Germany's most prestigious literary award for lifetime achievement has gone to the frankly rather excellent Friedrich Christian Delius, as Deutsche Welle reports.
You can read his earlier work The Pears of Ribbeck (trans. Hans Werner) on Google Books, and his more recent award-winning novella Portrait of the Mother as a Young Woman (trans. Jamie Bulloch) is published by Peirene Press. Both of them are entirely free from punctuation, although he doesn't usually go without. I wrote about Portrait and Delius here.
The Georg Büchner Prize has basically gone to all the great writers in post-war German-language literature (although it started as a regional prize in 1923). Think of a prestigious, established German (probably male) writer: he will no doubt have won it. You can check on Wikipedia for hours of nerdy fun.
I'm particularly pleased about Delius getting it for two reasons: firstly because he's been published in English so recently and secondly because I really enjoy his writing, which is experimental while eminently readable. Oh, and they've put the prize money up from €40,000 to €50,000. Congratulations!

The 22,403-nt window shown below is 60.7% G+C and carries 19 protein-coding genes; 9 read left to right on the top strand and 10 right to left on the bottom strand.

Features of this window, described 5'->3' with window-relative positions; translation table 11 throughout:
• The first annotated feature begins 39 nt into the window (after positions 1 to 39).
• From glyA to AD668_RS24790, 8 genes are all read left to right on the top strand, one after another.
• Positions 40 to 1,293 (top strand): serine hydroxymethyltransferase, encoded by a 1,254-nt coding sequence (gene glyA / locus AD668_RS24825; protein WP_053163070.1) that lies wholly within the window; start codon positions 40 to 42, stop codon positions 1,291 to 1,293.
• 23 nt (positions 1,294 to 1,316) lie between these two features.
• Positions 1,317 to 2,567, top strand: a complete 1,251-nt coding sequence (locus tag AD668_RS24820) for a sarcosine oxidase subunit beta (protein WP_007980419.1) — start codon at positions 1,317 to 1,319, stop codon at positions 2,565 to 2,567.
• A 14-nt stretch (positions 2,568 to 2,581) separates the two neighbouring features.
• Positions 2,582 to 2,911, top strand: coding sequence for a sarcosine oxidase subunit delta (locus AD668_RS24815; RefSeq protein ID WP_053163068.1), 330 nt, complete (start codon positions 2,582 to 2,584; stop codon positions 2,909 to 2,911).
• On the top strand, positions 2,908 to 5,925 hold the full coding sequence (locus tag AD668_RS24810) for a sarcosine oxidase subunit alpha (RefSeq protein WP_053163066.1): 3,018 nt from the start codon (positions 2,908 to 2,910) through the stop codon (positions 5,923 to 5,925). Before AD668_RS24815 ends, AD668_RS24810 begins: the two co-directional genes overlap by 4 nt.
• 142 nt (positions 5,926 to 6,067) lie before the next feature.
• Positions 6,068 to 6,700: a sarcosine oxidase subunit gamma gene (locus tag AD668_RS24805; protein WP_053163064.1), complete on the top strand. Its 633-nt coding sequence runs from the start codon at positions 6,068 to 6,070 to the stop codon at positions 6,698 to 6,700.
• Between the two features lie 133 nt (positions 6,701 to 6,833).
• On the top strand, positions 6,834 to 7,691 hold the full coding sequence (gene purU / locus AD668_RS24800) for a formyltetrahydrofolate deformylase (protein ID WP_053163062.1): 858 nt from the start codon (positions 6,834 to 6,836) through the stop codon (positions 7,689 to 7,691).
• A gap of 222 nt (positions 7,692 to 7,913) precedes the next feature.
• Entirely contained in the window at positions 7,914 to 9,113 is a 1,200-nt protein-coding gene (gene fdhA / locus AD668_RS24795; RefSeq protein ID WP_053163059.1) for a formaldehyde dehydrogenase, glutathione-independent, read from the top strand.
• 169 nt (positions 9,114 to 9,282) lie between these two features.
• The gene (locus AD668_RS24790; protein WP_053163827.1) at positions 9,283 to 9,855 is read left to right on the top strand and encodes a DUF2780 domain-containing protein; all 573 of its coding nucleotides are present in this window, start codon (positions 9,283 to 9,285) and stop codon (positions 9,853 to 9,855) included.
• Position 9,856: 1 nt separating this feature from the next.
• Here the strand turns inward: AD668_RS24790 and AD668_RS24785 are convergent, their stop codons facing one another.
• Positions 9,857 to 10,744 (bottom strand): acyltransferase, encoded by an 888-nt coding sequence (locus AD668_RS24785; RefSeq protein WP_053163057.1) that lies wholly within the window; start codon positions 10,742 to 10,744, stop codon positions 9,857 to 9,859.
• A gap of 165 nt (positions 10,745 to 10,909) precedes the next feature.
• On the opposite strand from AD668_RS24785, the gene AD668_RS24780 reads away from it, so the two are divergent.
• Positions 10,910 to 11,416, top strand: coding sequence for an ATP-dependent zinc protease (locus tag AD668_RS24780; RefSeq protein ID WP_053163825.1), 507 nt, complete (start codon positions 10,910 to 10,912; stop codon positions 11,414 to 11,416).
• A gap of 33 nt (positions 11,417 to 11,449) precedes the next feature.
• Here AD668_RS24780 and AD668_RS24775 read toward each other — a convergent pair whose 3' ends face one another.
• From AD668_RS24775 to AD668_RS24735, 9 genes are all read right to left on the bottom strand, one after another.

Update: a curmudgeonly informer has pointed out that not actually all great German writers have won the Büchner Prize. Thank you. And that it's more a sign that a writer has been accepted into the literary establishment once and for all. And that the great Georg Büchner himself would never have won a prize of its ilk. Not that they had many literary awards by the time of his death in 1837. But hey. I'm still pleased.